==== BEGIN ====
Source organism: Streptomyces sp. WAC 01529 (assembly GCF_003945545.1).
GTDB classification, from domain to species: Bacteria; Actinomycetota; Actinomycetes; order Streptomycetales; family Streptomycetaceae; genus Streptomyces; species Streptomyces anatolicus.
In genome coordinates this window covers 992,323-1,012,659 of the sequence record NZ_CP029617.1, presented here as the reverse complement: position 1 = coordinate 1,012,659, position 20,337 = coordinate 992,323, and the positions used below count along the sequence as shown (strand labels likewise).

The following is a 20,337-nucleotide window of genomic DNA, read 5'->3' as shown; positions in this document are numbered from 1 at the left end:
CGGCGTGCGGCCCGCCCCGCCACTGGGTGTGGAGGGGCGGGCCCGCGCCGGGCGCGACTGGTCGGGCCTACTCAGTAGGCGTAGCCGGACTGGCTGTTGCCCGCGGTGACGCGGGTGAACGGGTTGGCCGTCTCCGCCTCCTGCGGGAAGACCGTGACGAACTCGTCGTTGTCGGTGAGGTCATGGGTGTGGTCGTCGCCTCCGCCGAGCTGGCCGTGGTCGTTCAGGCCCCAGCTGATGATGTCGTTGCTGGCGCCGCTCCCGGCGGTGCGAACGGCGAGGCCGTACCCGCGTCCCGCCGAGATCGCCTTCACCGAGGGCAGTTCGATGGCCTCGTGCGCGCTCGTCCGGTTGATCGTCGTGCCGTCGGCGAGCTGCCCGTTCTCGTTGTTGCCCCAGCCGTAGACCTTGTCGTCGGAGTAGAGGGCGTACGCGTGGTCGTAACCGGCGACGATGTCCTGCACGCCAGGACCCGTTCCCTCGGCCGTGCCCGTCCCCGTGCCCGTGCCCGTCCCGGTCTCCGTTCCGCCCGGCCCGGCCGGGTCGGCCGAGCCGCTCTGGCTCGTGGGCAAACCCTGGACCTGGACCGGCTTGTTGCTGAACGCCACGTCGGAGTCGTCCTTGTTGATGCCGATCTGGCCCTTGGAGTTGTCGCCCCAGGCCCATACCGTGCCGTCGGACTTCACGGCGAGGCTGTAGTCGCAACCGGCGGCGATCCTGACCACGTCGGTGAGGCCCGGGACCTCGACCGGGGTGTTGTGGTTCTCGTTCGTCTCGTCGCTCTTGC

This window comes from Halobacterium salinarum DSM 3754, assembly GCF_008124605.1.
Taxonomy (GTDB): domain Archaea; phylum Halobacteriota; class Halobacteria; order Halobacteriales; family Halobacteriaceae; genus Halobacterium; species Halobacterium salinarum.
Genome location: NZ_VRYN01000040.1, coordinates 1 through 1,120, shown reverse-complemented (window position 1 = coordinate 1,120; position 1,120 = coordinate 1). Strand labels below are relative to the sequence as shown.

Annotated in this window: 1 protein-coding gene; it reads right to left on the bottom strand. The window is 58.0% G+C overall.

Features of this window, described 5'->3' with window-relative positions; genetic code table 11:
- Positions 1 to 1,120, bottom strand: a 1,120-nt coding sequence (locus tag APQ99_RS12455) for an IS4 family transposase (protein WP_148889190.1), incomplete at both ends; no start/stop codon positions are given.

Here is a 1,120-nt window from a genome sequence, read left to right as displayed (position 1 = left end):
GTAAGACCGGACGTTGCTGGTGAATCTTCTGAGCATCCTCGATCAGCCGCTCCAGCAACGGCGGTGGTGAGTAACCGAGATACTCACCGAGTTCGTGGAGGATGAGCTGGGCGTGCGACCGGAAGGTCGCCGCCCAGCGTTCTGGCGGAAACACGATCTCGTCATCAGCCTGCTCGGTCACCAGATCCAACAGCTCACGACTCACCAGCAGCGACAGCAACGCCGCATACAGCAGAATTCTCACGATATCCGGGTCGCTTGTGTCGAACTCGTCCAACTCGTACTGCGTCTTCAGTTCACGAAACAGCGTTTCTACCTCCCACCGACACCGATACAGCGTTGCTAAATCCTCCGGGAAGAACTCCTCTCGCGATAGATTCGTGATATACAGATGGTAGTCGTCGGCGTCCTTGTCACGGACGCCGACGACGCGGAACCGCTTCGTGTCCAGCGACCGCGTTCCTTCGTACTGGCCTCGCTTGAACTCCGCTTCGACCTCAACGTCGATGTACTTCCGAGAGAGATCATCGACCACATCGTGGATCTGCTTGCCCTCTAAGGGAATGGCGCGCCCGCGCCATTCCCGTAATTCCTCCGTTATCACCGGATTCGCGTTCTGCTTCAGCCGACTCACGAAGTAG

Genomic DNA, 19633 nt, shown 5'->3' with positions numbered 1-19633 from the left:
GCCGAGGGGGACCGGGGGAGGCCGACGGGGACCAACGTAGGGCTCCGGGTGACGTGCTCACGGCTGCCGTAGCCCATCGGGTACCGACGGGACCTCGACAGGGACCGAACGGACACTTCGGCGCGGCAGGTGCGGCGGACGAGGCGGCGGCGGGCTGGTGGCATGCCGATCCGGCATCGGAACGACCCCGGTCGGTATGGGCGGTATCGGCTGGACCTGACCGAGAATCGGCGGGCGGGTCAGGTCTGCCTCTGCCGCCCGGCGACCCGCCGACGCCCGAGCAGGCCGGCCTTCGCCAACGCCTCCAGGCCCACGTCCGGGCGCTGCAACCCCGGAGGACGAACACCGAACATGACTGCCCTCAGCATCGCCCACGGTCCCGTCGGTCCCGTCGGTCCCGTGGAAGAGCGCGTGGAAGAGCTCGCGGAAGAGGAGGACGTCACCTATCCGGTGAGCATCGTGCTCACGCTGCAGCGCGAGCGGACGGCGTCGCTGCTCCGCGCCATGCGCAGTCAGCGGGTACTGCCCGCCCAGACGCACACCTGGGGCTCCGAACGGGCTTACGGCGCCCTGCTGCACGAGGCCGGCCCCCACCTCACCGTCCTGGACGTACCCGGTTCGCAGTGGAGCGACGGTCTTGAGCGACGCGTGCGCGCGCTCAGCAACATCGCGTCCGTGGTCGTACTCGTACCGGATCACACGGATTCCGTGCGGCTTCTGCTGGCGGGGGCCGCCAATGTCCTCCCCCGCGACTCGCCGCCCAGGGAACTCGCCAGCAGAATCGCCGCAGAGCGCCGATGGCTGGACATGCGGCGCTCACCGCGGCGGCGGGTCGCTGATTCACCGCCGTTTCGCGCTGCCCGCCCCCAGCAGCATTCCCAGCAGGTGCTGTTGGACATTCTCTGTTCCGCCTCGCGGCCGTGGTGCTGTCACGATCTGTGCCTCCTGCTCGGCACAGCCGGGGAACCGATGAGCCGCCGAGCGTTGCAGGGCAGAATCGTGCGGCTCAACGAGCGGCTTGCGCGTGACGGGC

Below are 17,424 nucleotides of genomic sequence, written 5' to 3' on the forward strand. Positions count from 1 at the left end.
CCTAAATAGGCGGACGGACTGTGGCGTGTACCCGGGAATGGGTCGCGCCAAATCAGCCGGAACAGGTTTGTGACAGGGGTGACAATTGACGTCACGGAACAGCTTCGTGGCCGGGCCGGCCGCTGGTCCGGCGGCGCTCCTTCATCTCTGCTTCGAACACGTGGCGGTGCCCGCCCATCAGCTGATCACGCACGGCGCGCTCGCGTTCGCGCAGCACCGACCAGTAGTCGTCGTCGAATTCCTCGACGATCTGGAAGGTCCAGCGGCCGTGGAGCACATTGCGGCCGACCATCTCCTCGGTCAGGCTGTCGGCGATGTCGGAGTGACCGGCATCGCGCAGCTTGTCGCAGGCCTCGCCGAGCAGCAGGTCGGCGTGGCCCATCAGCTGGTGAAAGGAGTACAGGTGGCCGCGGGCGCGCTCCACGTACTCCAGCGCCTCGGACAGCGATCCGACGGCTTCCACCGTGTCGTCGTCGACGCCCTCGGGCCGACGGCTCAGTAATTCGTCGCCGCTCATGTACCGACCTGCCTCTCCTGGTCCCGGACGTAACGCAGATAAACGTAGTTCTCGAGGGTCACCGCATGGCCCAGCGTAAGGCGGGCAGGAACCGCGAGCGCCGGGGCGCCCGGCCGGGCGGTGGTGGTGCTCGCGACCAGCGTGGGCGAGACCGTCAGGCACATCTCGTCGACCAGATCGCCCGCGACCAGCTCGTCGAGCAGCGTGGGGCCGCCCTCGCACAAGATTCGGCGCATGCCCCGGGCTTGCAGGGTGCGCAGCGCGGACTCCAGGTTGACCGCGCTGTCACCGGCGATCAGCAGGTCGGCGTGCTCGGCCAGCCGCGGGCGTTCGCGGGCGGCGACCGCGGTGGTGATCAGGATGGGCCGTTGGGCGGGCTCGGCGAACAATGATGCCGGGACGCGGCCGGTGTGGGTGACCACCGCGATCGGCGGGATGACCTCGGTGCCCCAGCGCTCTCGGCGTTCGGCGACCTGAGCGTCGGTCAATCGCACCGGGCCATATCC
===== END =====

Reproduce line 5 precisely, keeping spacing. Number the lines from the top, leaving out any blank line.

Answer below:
CGGCGTGCGGCCCGCCCCGCCACTGGGTGTGGAGGGGCGGGCCCGCGCCGGGCGCGACTGGTCGGGCCTACTCAGTAGGCGTAGCCGGACTGGCTGTTGCCCGCGGTGACGCGGGTGAACGGGTTGGCCGTCTCCGCCTCCTGCGGGAAGACCGTGACGAACTCGTCGTTGTCGGTGAGGTCATGGGTGTGGTCGTCGCCTCCGCCGAGCTGGCCGTGGTCGTTCAGGCCCCAGCTGATGATGTCGTTGCTGGCGCCGCTCCCGGCGGTGCGAACGGCGAGGCCGTACCCGCGTCCCGCCGAGATCGCCTTCACCGAGGGCAGTTCGATGGCCTCGTGCGCGCTCGTCCGGTTGATCGTCGTGCCGTCGGCGAGCTGCCCGTTCTCGTTGTTGCCCCAGCCGTAGACCTTGTCGTCGGAGTAGAGGGCGTACGCGTGGTCGTAACCGGCGACGATGTCCTGCACGCCAGGACCCGTTCCCTCGGCCGTGCCCGTCCCCGTGCCCGTGCCCGTCCCGGTCTCCGTTCCGCCCGGCCCGGCCGGGTCGGCCGAGCCGCTCTGGCTCGTGGGCAAACCCTGGACCTGGACCGGCTTGTTGCTGAACGCCACGTCGGAGTCGTCCTTGTTGATGCCGATCTGGCCCTTGGAGTTGTCGCCCCAGGCCCATACCGTGCCGTCGGACTTCACGGCGAGGCTGTAGTCGCAACCGGCGGCGATCCTGACCACGTCGGTGAGGCCCGGGACCTCGACCGGGGTGTTGTGGTTCTCGTTCGTCTCGTCGCTCTTGC